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Intravesical Therapy

Banner Image: Dr. Neal Shore, a member of BCAN’s Scientific Advisory Board, speaks with a patient.

Certain types of bladder tumors are hard to remove using surgical procedures like a TURBT, particularly flat tumors (carcinoma in situ). In addition, some tumors may be likely to recur after initial resection. In these cases, special medications that destroy cancer cells may be placed directly into the bladder. This treatment is called intravesical therapy.

There are two principal drugs that are used as intravesical chemotherapy or immunotherapy: 

 

Bacille Calmette-Guerin or BCG

An intravesical immunotherapy that causes an immune or allergic reaction that has been shown to kill cancer cells on the lining of the bladder. BCG is often preferred for patients who have high-grade tumors or who have CIS or T1 disease.The urologist may also suggest maintenance therapy using BCG. The rationale for maintenance therapy is that the initial therapy plus intermittent therapy for 2 to 3 years may provide a decreased likelihood that the tumors will recur. The disadvantage to maintenance therapy is prolonged bladder irritation, fever, and bleeding which may force the doctor to decrease the BCG dosage or to discontinue the therapy. Both Mitomycin C and BCG are administered through a catheter which is placed in the bladder through the urethra. The drug is then introduced into the bladder.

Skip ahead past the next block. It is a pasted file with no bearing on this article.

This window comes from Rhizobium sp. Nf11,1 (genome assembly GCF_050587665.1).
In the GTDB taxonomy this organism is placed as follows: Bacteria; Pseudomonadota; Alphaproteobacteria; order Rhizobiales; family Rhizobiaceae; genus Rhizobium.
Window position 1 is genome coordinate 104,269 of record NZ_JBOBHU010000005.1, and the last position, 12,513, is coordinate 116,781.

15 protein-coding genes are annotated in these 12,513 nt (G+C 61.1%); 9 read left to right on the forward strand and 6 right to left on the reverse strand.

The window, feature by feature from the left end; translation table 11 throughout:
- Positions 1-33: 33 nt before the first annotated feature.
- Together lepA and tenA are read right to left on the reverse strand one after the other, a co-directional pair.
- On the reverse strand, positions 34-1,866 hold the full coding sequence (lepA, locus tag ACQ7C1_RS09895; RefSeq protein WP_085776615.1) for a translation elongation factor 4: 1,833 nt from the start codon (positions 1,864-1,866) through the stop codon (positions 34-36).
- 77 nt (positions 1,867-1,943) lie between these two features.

Mitomycin C

An intravesical, anti-cancer drug that has been shown to be effective after the TURBT in reducing the number of recurrences of bladder tumors by as much as 50%. An advantage of Mitomycin C is that it is not easily absorbed through the lining of the bladder and into the blood and, thus, less risky than chemotherapy given intravenously. Side effects from the drug can be pain when urinating and/or “chemical cystitis”, an irritation of the lining of the bladder which can feel like a urinary tract infection. Both these side effects are temporary and will disappear when the therapy is stopped. This drug may be delivered into the bladder immediately after TURBT. For more information, see the video above about TURBT and intravesical chemotherapy.

For some patients, Valrubicin may be used.  The drug is indicated for patients whose CIS bladder cancer did not respond to BCG treatment or and who cannot have surgery right away to take out the bladder.

Click here to read our Get the Facts | BCG (PDF), filled with advice from patients who have experienced it.

Smart phones and tablet apps can help you better understand your bladder cancer diagnosis and treatment options. BCG Treatment—a new patient teaching app from the Roswell Park Cancer Institute ATLAS Program is now available free of charge for Apple and Google products. Use your devices to help you better understand BCG (i.e., Bacillus Calmette-Gue´rin) treatment. Learn about the benefits and ways to reduce or manage the potential risks.

 


The information and services provides by the Bladder Cancer Advocacy Network (BCAN) are for informational purposes only. The information and services are not intended to be substitutes for professional medical advice, diagnosis or treatment. If you are ill, or suspect that you are ill, seek professional medical attention immediately! BCAN does not recommend or endorse any specific physicians, treatments, procedures or products even though they may be mentioned on this site.